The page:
When Stories Hurt 

Clinicians who help victims of trauma increasingly realize that they also need help in coping with the impacts that their clients' stories inflict.

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"It can get messy," said Caringi, when asked to separate the terms. "All of the experts in this field, including myself, are having conversations about how we deal with this nebulous, unclear set of phenomena."

The hallmark symptom of vicarious traumatization is what the literature calls a "change in worldview" around safety, trust, and control. That can mean that the sufferer sees hazards everywhere, in places they wouldn't otherwise occur. And they might find that they start to view other people as malevolent or untrustworthy.

Merrill recalled working with abduction survivors, and they would describe the vehicle their abductors drove. He said that later, when walking around in his neighborhood, he would see a car that resembled his client's description. "It really freaked me out. I mean, it was just a car, but that's the kind of thing that starts to happen to people," he said. "You can start to feel that the world is all trauma all the time, everybody's dangerous, everyone is out to get you."

Caringi, a longtime clinician, echoed Merrill's experience. Early in his career, he was working in Alaska, flying from village to village, dealing almost exclusively with tough trauma cases. At the time, his wife had just had their first child and was preparing to go back to work. "How do you think it went for me, a guy who was seeing trauma perpetrators and trauma survivors all day long, to find someone who was safe enough to watch my baby?" he asked. "It didn't go well."

La Cheim Behavioral Health Services, where Demitra McDonald now works, is a community mental health center in Oakland specializing in treating clients with acute psychological distress from severe depression and psychosis due to chemical dependency. According to the Center for Disease Control's Adverse Childhood Experiences Study, which includes about 17,000 Kaiser patients, there is a strong correlation between an individual's history of childhood abuse and problems with drug and alcohol abuse.

La Cheim sees about three hundred clients a year in its program of structured day services. "People are coming off of catastrophic crises, so there's a lot of trauma, a lot of anxiety, a lot of fear," said Brad Falconer, a psychologist at the center. "It can be a very over-stimulating, overwhelming environment."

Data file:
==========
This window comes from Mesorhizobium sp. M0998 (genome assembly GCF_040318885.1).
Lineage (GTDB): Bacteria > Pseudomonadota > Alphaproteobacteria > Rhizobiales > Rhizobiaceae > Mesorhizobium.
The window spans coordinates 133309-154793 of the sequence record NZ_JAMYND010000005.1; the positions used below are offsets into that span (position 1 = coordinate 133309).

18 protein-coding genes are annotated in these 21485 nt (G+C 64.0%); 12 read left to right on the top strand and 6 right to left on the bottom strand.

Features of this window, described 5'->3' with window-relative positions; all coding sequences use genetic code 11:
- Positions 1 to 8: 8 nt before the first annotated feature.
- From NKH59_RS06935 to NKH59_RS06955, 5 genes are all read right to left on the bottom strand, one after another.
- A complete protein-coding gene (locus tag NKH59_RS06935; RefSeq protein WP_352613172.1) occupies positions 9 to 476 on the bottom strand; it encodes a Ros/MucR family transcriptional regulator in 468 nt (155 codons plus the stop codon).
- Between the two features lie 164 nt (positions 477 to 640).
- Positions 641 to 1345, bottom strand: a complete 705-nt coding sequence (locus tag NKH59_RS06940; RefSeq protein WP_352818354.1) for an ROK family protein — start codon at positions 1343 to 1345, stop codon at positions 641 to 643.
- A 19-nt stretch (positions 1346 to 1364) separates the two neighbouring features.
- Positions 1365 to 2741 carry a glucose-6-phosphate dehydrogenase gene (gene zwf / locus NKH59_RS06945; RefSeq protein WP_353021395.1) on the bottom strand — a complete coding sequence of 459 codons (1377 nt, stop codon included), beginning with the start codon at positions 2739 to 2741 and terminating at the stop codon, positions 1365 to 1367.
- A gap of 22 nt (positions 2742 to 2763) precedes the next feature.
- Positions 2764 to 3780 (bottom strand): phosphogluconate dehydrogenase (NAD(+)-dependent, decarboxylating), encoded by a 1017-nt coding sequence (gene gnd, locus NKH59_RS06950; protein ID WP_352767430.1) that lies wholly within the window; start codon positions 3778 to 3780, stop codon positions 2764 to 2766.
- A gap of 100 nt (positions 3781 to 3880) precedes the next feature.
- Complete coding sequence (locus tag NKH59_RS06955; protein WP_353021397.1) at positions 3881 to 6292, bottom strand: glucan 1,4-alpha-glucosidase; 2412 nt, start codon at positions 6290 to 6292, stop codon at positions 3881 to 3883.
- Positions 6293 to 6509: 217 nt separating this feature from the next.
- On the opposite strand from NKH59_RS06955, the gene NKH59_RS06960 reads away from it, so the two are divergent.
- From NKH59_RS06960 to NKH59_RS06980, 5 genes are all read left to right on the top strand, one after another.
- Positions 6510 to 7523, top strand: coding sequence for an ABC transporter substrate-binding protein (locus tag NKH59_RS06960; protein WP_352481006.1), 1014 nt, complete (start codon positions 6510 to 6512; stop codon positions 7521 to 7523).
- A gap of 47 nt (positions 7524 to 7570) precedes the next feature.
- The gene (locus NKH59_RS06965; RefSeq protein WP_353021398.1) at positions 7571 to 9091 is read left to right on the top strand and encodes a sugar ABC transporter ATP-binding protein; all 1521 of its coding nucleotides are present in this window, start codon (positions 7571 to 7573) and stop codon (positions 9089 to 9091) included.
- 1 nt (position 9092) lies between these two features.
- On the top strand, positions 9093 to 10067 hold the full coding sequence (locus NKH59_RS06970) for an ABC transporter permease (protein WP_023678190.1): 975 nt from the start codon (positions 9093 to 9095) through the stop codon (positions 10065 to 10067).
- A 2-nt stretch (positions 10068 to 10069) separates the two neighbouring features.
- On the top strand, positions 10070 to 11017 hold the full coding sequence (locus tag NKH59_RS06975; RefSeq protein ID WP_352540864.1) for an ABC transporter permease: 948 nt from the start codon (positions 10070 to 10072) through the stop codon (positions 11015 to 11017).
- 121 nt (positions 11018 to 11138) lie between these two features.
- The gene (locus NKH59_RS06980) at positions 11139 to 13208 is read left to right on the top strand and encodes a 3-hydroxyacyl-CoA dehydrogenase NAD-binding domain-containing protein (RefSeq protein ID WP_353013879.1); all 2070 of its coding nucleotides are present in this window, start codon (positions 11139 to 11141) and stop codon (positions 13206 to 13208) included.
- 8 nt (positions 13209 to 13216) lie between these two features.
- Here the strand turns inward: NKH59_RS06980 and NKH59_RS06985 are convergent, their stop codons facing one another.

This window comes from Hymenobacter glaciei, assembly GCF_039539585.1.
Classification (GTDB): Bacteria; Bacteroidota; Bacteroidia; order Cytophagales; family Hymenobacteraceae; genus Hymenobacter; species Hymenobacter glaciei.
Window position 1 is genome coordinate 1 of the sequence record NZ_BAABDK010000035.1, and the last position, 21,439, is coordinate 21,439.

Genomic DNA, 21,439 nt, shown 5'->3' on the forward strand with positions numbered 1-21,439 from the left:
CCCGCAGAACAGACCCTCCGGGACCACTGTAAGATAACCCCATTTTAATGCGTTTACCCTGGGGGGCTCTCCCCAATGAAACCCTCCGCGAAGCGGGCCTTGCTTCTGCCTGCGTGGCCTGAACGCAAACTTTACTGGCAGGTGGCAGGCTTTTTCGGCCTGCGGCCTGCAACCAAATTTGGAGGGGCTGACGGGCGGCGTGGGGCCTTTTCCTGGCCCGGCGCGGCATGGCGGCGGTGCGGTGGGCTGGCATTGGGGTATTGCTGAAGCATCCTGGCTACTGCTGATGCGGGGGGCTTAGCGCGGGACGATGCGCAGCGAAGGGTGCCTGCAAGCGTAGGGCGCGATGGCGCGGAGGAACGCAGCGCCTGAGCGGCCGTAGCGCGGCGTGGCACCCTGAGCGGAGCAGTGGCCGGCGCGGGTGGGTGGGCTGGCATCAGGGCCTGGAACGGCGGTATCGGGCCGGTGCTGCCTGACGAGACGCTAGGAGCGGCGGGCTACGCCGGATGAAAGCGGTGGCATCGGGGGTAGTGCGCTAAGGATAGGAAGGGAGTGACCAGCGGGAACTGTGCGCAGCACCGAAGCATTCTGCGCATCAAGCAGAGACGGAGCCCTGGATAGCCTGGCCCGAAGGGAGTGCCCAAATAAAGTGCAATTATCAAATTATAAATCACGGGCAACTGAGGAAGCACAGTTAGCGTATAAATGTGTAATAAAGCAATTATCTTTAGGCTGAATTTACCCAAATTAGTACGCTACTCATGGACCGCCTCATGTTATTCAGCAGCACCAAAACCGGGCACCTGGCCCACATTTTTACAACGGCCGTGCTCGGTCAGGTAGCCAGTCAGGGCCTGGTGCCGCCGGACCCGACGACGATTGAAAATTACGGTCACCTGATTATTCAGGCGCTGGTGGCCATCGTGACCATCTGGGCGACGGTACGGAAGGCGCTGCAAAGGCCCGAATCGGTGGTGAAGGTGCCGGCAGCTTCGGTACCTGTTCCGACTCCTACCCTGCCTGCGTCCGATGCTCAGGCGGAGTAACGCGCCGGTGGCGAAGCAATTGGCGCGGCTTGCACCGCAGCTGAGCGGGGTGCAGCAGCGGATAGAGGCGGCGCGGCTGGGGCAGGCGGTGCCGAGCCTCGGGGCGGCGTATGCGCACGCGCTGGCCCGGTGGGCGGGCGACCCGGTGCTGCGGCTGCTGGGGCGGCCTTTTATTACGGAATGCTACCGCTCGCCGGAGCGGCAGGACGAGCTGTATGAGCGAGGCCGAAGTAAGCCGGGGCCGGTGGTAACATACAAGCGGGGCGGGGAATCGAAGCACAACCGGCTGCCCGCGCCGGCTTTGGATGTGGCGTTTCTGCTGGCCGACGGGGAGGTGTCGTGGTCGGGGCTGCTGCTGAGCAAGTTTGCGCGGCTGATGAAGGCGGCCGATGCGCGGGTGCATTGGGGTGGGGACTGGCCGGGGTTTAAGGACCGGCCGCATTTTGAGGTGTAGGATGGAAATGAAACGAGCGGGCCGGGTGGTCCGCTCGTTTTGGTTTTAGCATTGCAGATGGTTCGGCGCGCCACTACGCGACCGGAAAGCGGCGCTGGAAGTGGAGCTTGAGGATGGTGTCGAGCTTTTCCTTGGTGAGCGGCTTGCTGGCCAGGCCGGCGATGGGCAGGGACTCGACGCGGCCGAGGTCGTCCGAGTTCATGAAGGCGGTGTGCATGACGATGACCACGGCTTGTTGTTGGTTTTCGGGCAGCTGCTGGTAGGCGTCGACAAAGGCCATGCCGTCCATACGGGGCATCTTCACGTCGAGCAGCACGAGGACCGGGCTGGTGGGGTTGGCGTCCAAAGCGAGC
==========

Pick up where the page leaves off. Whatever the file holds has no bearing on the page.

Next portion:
The program's director, Frances Raeside, is committed to creating a supportive environment for the staff. She describes La Cheim's orientation as "strength-based," meaning that clients and staff members alike are regarded as resilient and resourceful in the face of adversity. "It's not just helping [our clients] to hold their trauma, it's helping us hold their trauma," she explained.

"This room is constantly alive," said Mical Falk, clinical director, referring to the room in the center that staff members use to seek help from each other after difficult, potentially traumatizing client sessions. "If people are experiencing it together, they are much less likely to be traumatized than if they were experiencing it alone."

Every day, staffers take time to check in as a group and provide mutual support. The center initiated daily meetings of clinical staff members two years ago, and the organization instituted a weekly small group meeting to ensure staff members are coping well.

"The organizational support is everything to this work," said McDonald, who has worked in the field since 2009 and joined La Cheim last fall. "Not a week has gone by since I started when I haven't been asked, how are you doing? Is the workload going all right?" McDonald said that the affirmations and acknowledgment she receives at work empower her and help her provide better care to her clients.

Merrill sees this kind of organizational support as key to a caregiver's longevity. "I believe people can do really hard work long-term if they are supported well," he said.

"If you know there is an occupational hazard, and there are wraparound supports that are reasonable that could be provided by the supervisor or the organization, it's just not responsible not to provide that," he added.

Unfortunately, Merrill said, organizations commonly lack the resources to properly support their employees. "If we're not helping our workers long-term, they're toast," he warned.

After her breakdown in the parking lot, Demitra McDonald knew she wasn't willing to risk losing pieces of herself. She said she turned to practices that were restorative — pursuing yoga and deepening her spiritual life. She consulted with other therapists. "It helped me get my head together," she said.

She learned that she had to foster a strong and clear identity supported by a healthy set of boundaries. "I have to be able to understand where I start and end, and where the client starts and ends," she said.

"It takes a lot of self-reflection, a lot of observation," said McDonald, when asked how she knows where her limits lie. "Ideally, you wouldn't hit the limit. It's like gas in the car. You wouldn't wait until it ran out to gas it. You'd be checking that beforehand. ... As you're noticing that your stores are depleting, you build yourself up."

Jewel Love, a marriage and family therapy intern at La Cheim, said he builds himself up by focusing on the basics — his relationships, eating habits, sleep patterns, extracurricular activities. "I'm just making sure that I'm balancing those areas of my life, making sure that I'm ready and up to par to come here and handle what's thrown my way."


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